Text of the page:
Jewish World Review Jan. 3, 2002/ 19 Teves 5762
How we redefine ourselves in light of the events of that awful day will determine who we are and what we do with the Age of Terror. The early returns are hopeful.
The suicide bombers delivered a change as dramatic to the landscape of history as the events of that other awful day in a distant December that lives still in infamy. We rose to the occasion then, undaunted in our will to strike back against those who tried to destroy America.
In the sweep of the century just past, we endured some mighty blows, but each time we regained our balance, re-evaluating what was important and what wasn't, what deserved our commitment and what didn't. We acted accordingly.
Trendspotters and pundits at this time of every year attempt to identify sweeping changes in world views, and fit events into trends, forced and off the mark as some of the speculation may be. We write hopefully at the end of 2001 of the "return of the manly man,'' citing as examples the firefighters and policemen who risked and sometimes lost their lives trying to rescue victims of terror in lower Manhattan. They became romantic heroes, men with the right stuff, no gloss necessary.
Women can begin the new year with renewed appreciation for being born in America, counting our blessings against the grim reality that many women in the Middle East must face, many living in thankless subservience to men who have no respect for them. In the most perverse twist of the year, the High Islamic Council of Hamas, the terrorist syndicate, decreed that women could become suicide bombers, just like men.
In her attempt to take advantage of her new equal opportunity, a 23-year-old Palestinian mother of two children was arrested in a Tel Aviv bus station with 13 pounds of explosives, just before she became a martyr. (It's not clear what she would do with her 72 virgins in paradise.) In striking contrast, American men and women of all classes and religions gave of themselves to preserve life, volunteering blood, sweat and tears, literally and figuratively, digging through the rubble of the World Trade Center in search of traces of the dead.
Walter Lippmann wrote that the quality of the news of a modern society is an index to its social organization. Presenting that news without cant or dramatization becomes crucial. Reporters, at their best, rise to the occasion. Some of the best-read pages of The New York Times since Sept. 11 have been those of the short obituary sketches of those who died at the World Trade Center. These are snapshots of the living rather than the dead, illustrating how these men and women lived and loved, and how they were loved by those left behind.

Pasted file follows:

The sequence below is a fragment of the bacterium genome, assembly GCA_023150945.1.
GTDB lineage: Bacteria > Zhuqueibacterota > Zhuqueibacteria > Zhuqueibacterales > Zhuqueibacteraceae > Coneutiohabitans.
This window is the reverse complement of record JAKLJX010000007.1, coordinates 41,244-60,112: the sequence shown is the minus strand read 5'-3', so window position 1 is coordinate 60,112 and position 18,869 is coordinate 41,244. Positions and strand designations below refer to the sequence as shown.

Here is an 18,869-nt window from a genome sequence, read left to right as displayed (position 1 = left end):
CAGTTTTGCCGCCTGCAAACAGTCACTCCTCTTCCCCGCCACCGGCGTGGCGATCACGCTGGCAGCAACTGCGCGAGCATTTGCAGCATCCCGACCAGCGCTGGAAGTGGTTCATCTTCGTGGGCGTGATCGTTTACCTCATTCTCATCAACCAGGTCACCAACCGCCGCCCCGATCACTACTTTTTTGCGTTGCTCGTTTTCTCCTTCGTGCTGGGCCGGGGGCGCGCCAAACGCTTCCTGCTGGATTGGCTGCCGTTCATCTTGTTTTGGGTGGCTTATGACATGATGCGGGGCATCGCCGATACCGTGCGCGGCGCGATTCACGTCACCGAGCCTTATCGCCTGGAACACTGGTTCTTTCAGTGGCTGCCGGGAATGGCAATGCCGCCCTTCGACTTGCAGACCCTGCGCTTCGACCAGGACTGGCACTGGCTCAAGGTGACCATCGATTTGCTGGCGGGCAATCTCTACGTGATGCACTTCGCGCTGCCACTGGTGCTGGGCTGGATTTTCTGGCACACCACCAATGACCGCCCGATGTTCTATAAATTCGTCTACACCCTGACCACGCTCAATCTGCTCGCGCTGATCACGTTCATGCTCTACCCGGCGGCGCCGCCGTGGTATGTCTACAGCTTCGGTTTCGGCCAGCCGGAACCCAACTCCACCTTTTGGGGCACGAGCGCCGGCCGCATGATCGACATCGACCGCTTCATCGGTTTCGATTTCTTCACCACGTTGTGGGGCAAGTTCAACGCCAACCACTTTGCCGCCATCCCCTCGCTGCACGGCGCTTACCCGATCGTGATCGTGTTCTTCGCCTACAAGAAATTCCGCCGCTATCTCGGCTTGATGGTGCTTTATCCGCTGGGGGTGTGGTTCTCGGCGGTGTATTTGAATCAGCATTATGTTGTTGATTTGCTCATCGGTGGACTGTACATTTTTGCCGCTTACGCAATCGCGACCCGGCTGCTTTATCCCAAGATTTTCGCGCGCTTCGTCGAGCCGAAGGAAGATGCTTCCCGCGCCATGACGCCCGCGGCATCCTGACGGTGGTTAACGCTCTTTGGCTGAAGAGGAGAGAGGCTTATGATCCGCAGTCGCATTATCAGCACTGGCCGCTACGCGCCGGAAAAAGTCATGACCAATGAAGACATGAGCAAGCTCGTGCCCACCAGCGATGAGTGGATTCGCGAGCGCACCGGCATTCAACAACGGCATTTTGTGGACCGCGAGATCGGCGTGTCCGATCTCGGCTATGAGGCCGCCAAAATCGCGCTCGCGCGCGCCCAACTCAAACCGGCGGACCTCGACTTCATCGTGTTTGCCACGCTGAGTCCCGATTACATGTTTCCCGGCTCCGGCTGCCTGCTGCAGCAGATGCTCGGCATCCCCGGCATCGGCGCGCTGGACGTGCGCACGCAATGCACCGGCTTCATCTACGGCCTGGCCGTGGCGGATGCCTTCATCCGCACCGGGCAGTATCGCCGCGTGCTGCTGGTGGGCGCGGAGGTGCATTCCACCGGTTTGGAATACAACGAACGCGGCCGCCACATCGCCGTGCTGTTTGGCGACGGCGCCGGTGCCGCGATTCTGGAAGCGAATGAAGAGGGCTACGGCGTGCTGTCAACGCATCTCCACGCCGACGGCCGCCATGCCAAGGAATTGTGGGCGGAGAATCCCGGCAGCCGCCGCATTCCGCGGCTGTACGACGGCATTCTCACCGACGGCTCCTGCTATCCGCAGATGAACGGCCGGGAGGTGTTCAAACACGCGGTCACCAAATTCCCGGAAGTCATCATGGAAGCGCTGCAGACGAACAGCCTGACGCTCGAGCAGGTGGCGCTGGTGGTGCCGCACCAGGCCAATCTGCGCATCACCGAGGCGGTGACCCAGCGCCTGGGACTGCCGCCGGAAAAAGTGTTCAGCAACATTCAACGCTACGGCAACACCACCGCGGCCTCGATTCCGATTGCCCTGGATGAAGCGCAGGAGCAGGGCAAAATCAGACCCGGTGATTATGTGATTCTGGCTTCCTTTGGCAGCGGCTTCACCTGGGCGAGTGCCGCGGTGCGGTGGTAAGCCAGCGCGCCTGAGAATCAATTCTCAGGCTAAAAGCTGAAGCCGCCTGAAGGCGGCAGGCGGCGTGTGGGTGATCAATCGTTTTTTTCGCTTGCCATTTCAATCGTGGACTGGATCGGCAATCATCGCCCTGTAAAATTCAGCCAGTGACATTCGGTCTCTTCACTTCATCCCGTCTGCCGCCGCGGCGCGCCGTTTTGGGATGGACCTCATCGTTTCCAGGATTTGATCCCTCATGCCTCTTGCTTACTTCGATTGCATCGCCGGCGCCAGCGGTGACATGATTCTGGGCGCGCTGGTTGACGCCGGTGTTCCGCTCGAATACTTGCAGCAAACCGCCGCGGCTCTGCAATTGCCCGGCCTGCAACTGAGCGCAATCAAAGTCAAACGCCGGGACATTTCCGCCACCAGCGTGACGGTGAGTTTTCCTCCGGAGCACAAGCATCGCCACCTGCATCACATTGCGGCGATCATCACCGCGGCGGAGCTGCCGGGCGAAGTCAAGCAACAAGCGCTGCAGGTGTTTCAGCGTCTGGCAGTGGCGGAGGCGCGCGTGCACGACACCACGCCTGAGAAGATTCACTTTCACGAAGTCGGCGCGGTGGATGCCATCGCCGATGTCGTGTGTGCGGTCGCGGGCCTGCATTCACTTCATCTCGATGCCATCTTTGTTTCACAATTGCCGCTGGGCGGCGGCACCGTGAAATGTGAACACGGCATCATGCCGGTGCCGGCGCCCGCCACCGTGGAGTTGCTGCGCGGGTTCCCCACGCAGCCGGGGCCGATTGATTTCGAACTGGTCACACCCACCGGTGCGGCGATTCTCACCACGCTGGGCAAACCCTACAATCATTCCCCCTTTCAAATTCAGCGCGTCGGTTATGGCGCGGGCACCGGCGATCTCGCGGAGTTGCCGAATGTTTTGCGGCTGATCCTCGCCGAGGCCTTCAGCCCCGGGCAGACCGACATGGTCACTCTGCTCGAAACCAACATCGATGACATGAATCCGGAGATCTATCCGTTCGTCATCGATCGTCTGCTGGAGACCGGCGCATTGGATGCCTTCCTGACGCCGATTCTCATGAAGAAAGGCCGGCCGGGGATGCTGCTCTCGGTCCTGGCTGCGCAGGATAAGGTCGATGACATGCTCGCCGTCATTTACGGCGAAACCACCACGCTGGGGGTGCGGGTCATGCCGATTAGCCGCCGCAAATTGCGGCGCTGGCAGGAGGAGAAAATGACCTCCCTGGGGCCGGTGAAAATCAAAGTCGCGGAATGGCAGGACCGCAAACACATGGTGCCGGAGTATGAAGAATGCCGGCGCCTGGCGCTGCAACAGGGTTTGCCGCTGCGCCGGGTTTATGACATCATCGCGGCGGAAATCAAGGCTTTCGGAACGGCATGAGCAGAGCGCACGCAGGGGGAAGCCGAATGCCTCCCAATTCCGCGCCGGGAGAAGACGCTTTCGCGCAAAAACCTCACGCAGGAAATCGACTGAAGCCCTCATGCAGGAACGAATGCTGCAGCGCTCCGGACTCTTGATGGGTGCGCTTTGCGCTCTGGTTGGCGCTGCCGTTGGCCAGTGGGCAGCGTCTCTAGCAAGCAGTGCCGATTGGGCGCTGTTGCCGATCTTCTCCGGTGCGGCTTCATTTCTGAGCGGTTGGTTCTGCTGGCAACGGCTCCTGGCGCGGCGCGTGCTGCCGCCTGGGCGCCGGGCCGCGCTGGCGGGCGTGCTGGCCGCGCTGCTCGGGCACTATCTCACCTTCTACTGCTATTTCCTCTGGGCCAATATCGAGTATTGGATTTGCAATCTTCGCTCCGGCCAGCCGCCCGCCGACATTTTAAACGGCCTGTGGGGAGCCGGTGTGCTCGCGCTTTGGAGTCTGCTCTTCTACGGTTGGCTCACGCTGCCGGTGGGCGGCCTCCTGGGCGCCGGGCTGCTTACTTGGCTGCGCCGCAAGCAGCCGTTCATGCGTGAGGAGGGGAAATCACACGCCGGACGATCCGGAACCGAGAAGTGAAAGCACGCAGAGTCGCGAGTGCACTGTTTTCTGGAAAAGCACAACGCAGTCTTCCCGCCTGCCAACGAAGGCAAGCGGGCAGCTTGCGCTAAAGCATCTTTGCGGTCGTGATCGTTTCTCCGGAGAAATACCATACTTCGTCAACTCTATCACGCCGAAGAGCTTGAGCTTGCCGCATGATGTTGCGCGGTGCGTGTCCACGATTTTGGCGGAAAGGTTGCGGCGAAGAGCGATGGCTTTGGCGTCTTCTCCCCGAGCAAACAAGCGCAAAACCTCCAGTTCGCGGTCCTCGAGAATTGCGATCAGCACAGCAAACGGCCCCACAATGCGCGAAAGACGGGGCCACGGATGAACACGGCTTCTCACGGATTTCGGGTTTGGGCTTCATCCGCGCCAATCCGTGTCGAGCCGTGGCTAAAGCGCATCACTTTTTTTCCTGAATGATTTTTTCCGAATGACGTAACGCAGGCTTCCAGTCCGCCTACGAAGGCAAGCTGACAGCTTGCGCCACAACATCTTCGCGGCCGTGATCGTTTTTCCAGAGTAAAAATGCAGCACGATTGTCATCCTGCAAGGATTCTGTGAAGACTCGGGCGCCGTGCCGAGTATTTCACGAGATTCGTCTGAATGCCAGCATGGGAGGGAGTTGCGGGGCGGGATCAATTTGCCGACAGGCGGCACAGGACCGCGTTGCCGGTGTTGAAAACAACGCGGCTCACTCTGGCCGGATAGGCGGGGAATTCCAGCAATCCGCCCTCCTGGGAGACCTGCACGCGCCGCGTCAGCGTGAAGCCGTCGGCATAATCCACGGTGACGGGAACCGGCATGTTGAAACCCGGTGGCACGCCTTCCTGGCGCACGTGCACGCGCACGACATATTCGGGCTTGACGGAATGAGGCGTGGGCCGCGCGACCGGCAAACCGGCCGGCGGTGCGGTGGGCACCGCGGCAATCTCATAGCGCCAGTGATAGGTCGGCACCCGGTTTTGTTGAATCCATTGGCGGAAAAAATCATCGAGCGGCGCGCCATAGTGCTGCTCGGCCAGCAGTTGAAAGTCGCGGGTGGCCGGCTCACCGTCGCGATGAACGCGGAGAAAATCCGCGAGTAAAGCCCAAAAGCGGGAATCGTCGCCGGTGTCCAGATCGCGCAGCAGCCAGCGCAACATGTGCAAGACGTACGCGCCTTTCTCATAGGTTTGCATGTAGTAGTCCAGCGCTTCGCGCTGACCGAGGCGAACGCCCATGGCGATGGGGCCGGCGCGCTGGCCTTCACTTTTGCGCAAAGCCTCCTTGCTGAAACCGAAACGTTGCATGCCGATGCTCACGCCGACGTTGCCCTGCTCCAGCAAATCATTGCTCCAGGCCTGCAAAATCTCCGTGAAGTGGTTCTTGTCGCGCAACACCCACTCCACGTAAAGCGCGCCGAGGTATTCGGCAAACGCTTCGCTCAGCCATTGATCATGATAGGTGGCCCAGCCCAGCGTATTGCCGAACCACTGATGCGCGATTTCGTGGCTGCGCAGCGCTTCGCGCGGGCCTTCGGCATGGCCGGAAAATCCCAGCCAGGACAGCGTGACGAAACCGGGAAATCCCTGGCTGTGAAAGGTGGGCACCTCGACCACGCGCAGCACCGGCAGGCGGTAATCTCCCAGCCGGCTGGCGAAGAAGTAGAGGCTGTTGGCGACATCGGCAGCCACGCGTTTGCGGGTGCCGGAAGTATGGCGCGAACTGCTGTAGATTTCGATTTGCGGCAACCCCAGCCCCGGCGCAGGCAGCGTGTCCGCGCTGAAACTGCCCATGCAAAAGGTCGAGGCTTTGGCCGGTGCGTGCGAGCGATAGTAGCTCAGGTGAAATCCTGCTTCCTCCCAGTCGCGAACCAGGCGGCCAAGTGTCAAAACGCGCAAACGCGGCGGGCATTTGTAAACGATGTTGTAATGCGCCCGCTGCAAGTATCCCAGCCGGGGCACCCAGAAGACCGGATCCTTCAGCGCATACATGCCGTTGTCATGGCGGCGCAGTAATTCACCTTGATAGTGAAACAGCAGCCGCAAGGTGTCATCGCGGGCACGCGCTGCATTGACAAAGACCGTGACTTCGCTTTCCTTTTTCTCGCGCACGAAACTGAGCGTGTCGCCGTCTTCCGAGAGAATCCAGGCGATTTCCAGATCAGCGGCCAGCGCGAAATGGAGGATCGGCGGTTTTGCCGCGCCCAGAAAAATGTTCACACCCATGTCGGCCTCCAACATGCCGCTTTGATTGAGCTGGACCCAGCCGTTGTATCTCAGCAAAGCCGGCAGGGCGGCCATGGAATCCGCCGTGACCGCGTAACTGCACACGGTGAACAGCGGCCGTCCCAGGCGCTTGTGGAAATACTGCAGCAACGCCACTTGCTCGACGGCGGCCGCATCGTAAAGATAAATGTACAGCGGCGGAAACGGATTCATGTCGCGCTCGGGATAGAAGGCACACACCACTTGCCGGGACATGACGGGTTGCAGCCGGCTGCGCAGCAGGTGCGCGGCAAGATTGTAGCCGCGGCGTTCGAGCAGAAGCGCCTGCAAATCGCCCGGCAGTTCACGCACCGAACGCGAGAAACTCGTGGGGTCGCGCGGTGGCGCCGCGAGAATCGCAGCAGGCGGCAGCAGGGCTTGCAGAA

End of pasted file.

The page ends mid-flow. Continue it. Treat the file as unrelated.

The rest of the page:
These portraits offer sustenance to all of us in the new year. Here are mothers, fathers, friends, husbands and wives, lovers, aunts, uncles, sisters and brothers who live on in the tiny details of remembrance, little things that make a person important to self and others. Most of all they show respect for bonds of friendship and family.
They are bowlers and soccer players, lovers of rock, opera and jazz, nurturers of the young and the old, who sacrificed time and self to make life better for those around them. Stories that could have descended into corn and schmaltz become instead cornucopias of possibility, bequeathing flashes of immortality flowing into the new year. These short profiles will become a book that should be a wonderful volume to turn to in the trying days ahead.
I'm thinking especially of Samantha, a 4-year-old whose daddy died in the World Trade Center. When grown-up mourners told Samantha that she would always have her daddy in her heart, she cut to the chase as only a child can: "I don't want daddy in my heart, I want daddy in my house.'' Her father had promised to teach her how to play soccer when she turned 5. Her two older brothers, ages 9 and 7, have promised to teach her to play soccer in his place.
I believe they will. The promise of 2002 is in the house and the